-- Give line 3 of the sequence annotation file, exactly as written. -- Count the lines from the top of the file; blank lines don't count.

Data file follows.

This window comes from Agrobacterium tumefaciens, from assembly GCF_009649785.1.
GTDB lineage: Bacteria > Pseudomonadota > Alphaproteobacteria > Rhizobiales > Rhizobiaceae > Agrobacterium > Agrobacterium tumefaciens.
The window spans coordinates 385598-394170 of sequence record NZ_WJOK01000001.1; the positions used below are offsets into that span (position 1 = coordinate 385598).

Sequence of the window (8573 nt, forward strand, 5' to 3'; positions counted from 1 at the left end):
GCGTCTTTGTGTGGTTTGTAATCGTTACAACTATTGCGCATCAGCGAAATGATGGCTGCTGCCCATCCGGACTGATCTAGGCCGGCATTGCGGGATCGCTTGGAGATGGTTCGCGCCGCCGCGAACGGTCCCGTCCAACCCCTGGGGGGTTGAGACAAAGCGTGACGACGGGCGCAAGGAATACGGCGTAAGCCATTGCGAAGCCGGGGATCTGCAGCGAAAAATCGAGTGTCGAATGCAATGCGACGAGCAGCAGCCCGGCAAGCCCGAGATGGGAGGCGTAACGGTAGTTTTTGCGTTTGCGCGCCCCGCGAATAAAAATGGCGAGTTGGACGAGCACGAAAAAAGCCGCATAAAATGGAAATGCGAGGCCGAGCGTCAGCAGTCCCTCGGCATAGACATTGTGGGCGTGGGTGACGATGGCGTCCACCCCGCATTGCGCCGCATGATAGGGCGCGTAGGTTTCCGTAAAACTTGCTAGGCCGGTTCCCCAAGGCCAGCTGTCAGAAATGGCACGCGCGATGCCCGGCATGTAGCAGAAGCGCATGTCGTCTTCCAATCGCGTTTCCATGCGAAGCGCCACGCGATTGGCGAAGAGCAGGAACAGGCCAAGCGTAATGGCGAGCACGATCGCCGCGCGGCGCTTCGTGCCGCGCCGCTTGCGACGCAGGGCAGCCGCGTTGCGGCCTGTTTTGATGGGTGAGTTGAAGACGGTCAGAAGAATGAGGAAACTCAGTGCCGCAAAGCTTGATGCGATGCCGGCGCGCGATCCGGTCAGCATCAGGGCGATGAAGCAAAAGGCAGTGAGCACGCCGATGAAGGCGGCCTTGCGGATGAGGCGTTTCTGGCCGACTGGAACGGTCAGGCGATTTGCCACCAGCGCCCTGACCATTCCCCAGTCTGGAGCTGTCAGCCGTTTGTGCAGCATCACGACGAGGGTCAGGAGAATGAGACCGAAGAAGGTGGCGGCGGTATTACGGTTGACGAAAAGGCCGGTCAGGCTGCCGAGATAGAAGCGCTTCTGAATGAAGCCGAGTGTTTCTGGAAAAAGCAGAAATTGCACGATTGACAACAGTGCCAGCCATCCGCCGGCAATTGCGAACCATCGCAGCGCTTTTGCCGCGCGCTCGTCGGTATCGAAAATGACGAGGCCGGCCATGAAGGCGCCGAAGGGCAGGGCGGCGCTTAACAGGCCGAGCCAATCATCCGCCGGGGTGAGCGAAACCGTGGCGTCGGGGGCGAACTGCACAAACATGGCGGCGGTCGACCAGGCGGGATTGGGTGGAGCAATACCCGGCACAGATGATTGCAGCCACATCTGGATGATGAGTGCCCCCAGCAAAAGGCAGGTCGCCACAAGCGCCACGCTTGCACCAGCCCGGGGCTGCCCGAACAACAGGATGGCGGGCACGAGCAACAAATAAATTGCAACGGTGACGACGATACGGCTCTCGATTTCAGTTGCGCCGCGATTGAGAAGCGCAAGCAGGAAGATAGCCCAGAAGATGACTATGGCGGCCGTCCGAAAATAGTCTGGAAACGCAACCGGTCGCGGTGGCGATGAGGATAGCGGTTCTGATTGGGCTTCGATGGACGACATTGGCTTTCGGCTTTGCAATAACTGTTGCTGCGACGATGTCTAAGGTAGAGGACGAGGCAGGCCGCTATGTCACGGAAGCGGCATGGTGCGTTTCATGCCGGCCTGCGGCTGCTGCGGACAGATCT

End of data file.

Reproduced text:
The window spans coordinates 385598-394170 of sequence record NZ_WJOK01000001.1; the positions used below are offsets into that span (position 1 = coordinate 385598).